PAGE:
British Actresses You Should Know: Samantha Morton
Samantha Morton may currently reign as the much-maligned French queen Catherine de Medici on Starz's The Serpent Queen, but this is hardly the first remarkable performance from this critically acclaimed actress who deserves much more mainstream attention than she tends to get.
She's been nominated for an Oscar twice and starred in everything from period pieces and crime thrillers to zombie apocalypse dramas. And if you don't know Morton's work, well…the time to fix that is right now.
Here are our picks for some of her best performances over the years.
Sweet and Lowdown
A 1999 American comedy-drama from Woody Allen, Sweet and Lowdown is a mockumentary-style film set in the 1930s that tells the story of a jazz guitarist (Sean Penn) who falls in love with a mute woman (Morton).
Morton garnered her first Oscar nomination for Best Supporting Actress for her complicated and physical performance as Hallie, and her chemistry with Penn is deeply odd and strangely charming.
Morton snagged her second Academy Award nomination (this time for Best Actress) for her role as matriarch Sarah Sullivan in In America, this tale of an Irish immigrant family's attempt to make a new life for themselves in New York City following the death of a beloved child.
A frank depiction of what it's like to be both poor and a stranger to your own surroundings, In America is a less sentimental film than many might expect but still profoundly moving in its own way.
Elizabeth: The Golden Age
Though we tend to ignore the sequel Elizabeth: The Golden Age in favor of its (admittedly superior) predecessor, it's still a sumptuous historical tale of several of the most critical moments in Elizabeth I's long and groundbreaking reign.
Morton plays the best sort of performative, scheming Mary Stuart—the execution scene where she reveals she's dressed in the red of martyrdom is iconic—and is more than a match for Cate Blanchett's desperate, emotionally torn Virgin Queen. The latter can't decide whether to sentence her cousin to death.
The Last Panthers
Morton stars alongside the great John Hurt in this thrilling six-part heist drama, The Last Panthers, inspired by the notorious Balkan jewel thieves, the Pink Panthers. (The show is also notable because David Bowie arranged to use "Blackstar," the title track from his final album, as its theme song.)
She plays Naomi Franckom, an insurance loss adjuster on the trail of an organized gang of diamond thieves.
Based on the life story of one of Britain's most notorious serial killers, Rillington Place retells the story of John Reginald Christie, a man who killed at least eight women, including his wife, throughout the 1940s and early 1950s, hiding their bodies in various places around his yard and in the walls of the property. (Whose address was, yes, at 10 Rillington Place.)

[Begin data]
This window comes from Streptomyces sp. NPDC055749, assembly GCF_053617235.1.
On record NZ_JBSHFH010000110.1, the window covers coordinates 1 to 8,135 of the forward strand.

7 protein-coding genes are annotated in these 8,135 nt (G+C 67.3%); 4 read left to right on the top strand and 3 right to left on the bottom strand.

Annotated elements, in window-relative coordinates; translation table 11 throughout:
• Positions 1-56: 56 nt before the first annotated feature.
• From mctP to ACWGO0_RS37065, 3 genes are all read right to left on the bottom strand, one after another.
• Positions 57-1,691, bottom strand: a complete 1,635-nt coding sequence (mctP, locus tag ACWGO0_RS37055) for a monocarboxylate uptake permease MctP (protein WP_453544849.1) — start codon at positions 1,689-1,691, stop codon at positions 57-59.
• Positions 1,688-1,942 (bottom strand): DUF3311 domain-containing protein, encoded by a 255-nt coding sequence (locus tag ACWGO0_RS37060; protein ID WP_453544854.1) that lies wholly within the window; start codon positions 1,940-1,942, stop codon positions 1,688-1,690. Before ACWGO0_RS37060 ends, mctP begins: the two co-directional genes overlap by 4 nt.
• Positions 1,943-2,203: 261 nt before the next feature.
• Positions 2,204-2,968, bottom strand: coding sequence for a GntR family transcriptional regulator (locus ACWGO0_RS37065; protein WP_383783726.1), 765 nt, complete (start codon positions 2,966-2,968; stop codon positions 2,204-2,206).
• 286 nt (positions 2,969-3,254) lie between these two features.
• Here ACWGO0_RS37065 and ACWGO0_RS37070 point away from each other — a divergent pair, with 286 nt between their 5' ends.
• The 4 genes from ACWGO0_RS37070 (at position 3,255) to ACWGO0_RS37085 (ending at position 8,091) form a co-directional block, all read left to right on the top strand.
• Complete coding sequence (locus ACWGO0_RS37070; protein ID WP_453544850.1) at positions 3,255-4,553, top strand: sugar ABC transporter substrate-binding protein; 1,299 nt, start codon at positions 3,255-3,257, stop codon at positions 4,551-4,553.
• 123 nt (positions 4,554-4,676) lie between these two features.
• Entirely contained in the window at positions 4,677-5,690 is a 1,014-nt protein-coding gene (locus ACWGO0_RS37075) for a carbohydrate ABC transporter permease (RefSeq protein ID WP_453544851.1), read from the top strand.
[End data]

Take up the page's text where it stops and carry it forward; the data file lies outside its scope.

Morton plays Christie's wife, Ethel, the point of view character in the series' first episode, as she slowly realizes that her husband is not only not the man he appears to be but is worse than she could have imagined. (And who, spoiler alert, pays the ultimate price for her blindness to his crimes.)
One of the most underrated period dramas of the past five years, Harlots is a surprisingly feminist romp that follows the story of two rival brothels in Georgian London, featuring strong, complicated women with rich lives well beyond their work in the sex trade.
Morton plays Margaret Wells, the madam of a middle-class brothel in Covent Garden who has come by her position through years of hard work and hustling. She has grand ambitions for her daughters Charlotte (Jessica Brown Findlay) and Lucy (Eloise Smythe) and seeks to match them both as mistresses to wealthy men, even if it strains her relationship with them. Her rivalry with Lydia Quigley (Lesley Manville) is both vicious and decades-old, driving much of the initial drama at the center of the show. Unsurprisingly, watching Morton and Manville circle each other makes for riveting TV.
The Walking Dead / Tales From The Walking Dead
Morton played one of the most gruesome and terrifying villains in Seasons 9 and 10 of the long-running AMC zombie series, and if you've ever seen The Walking Dead, you know that's saying something.
Her performance as the ruthless, vicious Alpha—leader of the group known as the Whisperers who liked to literally wear the faces of the dead—was thrilling and shocking and introduced her to a legion of new fans. Morton was so famous in the role that she reprised it for the spinoff anthology series Tales from the Walking Dead, in an episode that explored the character's more human origins.
The Serpent Queen
Starz's latest female-focused historical drama The Serpent Queen explores the life of French queen Catherine de Medici, a woman generally demonized by history for a variety of real and imaginary sins but celebrated by this series as one willing to do anything to survive. And Morton's fierce performance as Catherine, who is fully aware of what everyone's saying about her and leans into their worst imaginings of what that might mean, is mesmerizing to watch.